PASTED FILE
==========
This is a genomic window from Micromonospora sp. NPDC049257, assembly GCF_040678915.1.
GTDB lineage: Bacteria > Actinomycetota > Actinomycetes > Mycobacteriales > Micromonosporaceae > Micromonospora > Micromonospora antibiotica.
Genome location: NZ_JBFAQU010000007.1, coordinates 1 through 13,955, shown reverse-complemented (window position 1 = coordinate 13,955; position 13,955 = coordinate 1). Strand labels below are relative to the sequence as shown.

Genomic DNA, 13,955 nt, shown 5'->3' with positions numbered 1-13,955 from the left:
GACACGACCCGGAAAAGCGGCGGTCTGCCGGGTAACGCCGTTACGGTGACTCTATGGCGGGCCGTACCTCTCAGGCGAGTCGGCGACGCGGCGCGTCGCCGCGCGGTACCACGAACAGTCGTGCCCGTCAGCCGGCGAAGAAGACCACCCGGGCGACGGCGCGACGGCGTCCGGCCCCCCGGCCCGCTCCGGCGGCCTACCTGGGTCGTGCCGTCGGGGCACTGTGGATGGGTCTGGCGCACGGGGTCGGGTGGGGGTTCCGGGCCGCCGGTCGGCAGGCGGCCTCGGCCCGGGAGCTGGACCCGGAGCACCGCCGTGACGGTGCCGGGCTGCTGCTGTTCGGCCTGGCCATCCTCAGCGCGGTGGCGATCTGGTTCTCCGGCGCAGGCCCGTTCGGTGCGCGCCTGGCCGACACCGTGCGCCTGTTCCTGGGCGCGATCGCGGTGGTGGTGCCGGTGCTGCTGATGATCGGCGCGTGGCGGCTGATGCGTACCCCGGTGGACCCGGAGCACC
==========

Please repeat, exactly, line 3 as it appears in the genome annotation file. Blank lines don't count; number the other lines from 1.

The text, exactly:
Genome location: NZ_JBFAQU010000007.1, coordinates 1 through 13,955, shown reverse-complemented (window position 1 = coordinate 13,955; position 13,955 = coordinate 1). Strand labels below are relative to the sequence as shown.